31
Jan
11

Don’t Fear the Reaper, pt. 1

Don’t Fear the Reaper by Blue Oyster Cult.

This song PERFECTLY captures the book I’m reading right now, and with this post, I’m going to try something new, which is to write shorter, more focused posts but write more regularly. You see, my problem is that I try to write a post about a whole book that I read and I find that I just can’t do it. For example, when I wrote about Consider the Lobster, I had to, when talking about “Up, Simba” just insert random observations at the end because the post was taking me forever to write and there was no way I could extend things further

So as I said, shorter, more focused, and more serialized.

I am reading a book right now called The Denial of Death by Ernest Becker. In this post I want to describe the general tone and historical / intellectual position of this book.

The book is about existentialist freudian psychologist, which may be such a mouthful of academic jargon that some readers will just quit right here. But please don’t, because I can offer simple (and perhaps interesting) clarification. Freud roughly thought sexual desire became fragmented, perverted, amplified, and redirected in a variety of ways. These ways contribute to the immense variety of psychological characters and states that we find in the world. “Anal” personalities, childishness, slavishness, oedipal desires, aggression, and so on.

This book is existentialist because it largely agrees with Freud about the unconscious being the source of all psychological activity, but Becker disagrees that SEXUAL motives are at the heart of everything. Rather, he claims that a FEAR OF DEATH is the unifying drive behind all psychological states.

According to him. every personality quirk, social institution, scheme of cooperation, and source of anger results from various ways that humans tries to wrestle with, and deny or evade their ultimate finiteness, animalness, and fragility.

I plan to evaluate many of these arguments in coming posts, but here I just want to give you a flavor of what this book is like.

First, its very intellectually sloppy. It just kind roams around all over the place, mentioning many of the same species of ideas again and again with less precision each time. He psychoanalyzes Freud, which maybe wasn’t cliche in his time, but still comes off pretty boring (who really cares what a crazy and ridiculous person Freud was. I guess just for laughs).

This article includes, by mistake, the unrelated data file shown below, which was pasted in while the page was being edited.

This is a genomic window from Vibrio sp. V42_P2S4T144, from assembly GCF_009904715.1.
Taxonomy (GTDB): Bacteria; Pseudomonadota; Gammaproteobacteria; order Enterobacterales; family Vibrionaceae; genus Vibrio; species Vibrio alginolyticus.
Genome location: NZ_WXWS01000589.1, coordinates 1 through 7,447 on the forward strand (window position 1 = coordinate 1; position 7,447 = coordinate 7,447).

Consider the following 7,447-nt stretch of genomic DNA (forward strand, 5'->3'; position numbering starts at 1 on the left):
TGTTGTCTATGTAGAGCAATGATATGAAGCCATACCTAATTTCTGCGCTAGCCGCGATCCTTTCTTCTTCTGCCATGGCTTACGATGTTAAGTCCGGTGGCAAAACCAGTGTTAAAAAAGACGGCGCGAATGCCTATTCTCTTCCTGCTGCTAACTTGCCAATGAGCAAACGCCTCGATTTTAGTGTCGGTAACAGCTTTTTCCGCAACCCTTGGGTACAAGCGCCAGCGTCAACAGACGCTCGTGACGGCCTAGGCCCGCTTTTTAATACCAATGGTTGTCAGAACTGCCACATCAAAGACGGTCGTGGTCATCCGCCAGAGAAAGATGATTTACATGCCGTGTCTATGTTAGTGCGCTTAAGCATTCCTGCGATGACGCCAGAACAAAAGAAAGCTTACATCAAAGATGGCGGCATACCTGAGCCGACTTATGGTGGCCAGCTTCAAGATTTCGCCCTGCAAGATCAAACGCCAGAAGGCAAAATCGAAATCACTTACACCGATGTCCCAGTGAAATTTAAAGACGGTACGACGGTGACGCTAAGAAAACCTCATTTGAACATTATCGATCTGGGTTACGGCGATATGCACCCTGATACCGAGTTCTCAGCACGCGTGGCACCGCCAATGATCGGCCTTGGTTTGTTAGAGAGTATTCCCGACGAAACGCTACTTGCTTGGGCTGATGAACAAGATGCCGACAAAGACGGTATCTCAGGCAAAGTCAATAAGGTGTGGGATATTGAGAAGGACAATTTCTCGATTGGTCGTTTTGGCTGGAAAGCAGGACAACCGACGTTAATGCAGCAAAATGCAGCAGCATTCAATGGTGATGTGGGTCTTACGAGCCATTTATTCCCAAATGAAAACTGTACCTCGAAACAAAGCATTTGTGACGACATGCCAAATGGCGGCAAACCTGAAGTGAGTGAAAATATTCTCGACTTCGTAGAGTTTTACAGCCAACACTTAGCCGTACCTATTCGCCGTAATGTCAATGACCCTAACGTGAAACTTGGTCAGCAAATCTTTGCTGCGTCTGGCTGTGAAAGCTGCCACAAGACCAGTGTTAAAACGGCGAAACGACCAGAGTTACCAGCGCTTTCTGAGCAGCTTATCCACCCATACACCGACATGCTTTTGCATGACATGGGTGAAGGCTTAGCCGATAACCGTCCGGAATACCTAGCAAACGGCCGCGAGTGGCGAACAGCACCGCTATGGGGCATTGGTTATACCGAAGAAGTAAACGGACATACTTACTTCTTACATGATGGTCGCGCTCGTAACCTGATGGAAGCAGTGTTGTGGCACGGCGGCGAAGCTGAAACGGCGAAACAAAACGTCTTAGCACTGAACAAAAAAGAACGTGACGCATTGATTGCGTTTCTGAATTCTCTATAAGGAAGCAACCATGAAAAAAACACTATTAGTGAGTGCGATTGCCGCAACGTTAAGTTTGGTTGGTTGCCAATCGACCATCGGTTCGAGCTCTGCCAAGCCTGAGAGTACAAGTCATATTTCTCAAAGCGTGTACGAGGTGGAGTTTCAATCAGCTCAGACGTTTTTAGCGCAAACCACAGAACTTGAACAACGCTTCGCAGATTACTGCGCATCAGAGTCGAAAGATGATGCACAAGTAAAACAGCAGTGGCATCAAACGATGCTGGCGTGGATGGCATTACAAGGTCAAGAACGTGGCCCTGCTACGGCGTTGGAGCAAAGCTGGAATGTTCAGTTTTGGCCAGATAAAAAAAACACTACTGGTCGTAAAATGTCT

What is more fun is to psychoanalyze Becker, who is obviously deeply in love with Freud, calling him the “master” in many places and stops in the text to meditate on his genius and his ability to transcend his fear of death and lot of other incredible statements. He writes, of one of Freud’s smaller, lesser-known works (Group Psychology and the Analysis of the Ego),

A book of fewer than 100 pages that in my opinion is probably the single most potentially liberating tract that has ever been fashioned by man.

Seriously? Seems impossible.

Also the book is heavily dogmatic in that Becker, at many points, just assumes the truth of psychoanalytical theory and at many points flies off the handle talking about how psychoanalysis is the crowning point of all empirical theory and that it will liberate man once and for all. I guess the 60s had just finished and this sort of ridiculously vague intellectual approach was in vogue.

Listen to the rhetoric at this point:

Imagine a scientific theory that could explain human slavishness by getting at its nexus; imagine that after ages of laments about human folly men would at last understand exactly why they were so fatally fascinated; imagine being able to detail the precise causes of personal thralldom as coldly and as objectively as a chemist separate elements. When you imagine all these things you will realize better than ever the world-historical importance of psychoanalysis, which alone revealed this mystery.

You’ve got to be kidding me. As if pscyhoanalysis alone revealed these truths and as if its even successful at doing this. This arrogance infects the whole book, and apparently, this book won the pulitzer prize. Again, totally baffling to me.

None of this is to say that the book is a waste of time, there are a bunch of very interesting ideas in here, but I’m just giving the flavor of what we’re dealing with.

Lastly, let me leave you with this.

What are to make of the following report by a winner of the Miss Maryland contest who describes her first meeting with Frank Sinatra (a crooner and film start who gained wealth and notoriety in the middle decades of the 20th century in the United States):

He was my date. I got a massage, and I must have taken five aspirins to calm myself down. In the restaurant, I saw him from across the room, and I got such butterflies in my stomach and such a thing that went from heat to toe. He had like a halo around his head of stars to me. He projected something I have never seen in my lie… when I’m with him I’m in awe, and I don’t know why I can’t snap out of it…I can’t think. He’s so fascinating…

First, Becker decides to CLARIFY who Frank Sinatra is? Even I know who that is and I loved roughly fifty years after Becker. Who wouldn’t know that? It’s like asking people today about Michael Jordan. Also, the way he clarifies it is so funny, calling Sinatra someone who gained prominence “in the middle decades of the 20th century.” What an unnecessarily sophisticated explanation.

Last, the quote about the Miss Maryland winner is pretty incredible too, and I may have something more substantial to say in some upcoming posts, one which will probably be on this (if you want to read ahead).

 

 

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